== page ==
Monday, April 02, 2007


I was surprised when I googled (or checked Wikipedia) "survivorship bias"; it simply refers to business firms. The bias being the exclusion of failed firms from most studies and analyses.

Why not people? The ones that survive to participate in the grand discussions of big themes are the ones who are alive to talk about them -- usually having been spared a quick or a slow demise. In fact, the survivors that do bear witness are the articulate ones. Do we then get a biased view of life on earth?

All of this comes to mind just having read Michael Burleigh's Sacred Causes: The Clash of Religion and Politics, the Great War to the War on Terror. How did anyone survive?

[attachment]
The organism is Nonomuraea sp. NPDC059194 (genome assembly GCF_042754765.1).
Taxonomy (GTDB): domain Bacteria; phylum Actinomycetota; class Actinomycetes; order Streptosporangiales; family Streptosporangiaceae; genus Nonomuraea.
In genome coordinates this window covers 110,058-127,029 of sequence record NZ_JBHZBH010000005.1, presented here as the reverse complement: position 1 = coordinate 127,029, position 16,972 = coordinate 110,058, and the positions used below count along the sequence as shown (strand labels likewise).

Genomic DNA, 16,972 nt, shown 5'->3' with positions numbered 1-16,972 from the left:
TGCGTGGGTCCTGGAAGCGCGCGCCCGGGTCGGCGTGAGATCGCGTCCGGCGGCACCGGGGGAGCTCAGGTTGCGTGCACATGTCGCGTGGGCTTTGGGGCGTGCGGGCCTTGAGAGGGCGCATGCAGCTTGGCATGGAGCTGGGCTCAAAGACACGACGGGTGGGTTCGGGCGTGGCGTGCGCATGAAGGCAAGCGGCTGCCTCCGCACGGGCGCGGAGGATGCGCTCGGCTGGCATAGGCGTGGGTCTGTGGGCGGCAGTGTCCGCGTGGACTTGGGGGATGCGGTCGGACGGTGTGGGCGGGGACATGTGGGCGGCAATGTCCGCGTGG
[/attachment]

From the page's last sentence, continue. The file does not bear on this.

Save a cataclysmic encounter with a sizable meteor, there are likely to always be survivors.

The book is a bleak catalog of blunder and evil. Nazism, fascism and communism were led by groups that sought to make them the articles of state-identified faith and religiosity. There are a few heroes. Some elements of the Catholic church stood up to the fanatics, and Burleigh works hard to make the point -- to the exasperation of a recent review by Tony Judt.

Judt writes that the book is mean-spirited and one-sided. Burleigh does have his point of view and he is a fine writer. There are eye-catching phrases everywhere. The man can write.

And I nearly had whiplash when I came to his last sentence. (The last chapter is about Islamic terrorists and make-nice Westerners.) "On the whole, I conclude this book as an optimist, although certainly not of the Panglossian variety, since the increasingly sharp definition of what is at stake is itself part of the solution."

Spoken like a survivor.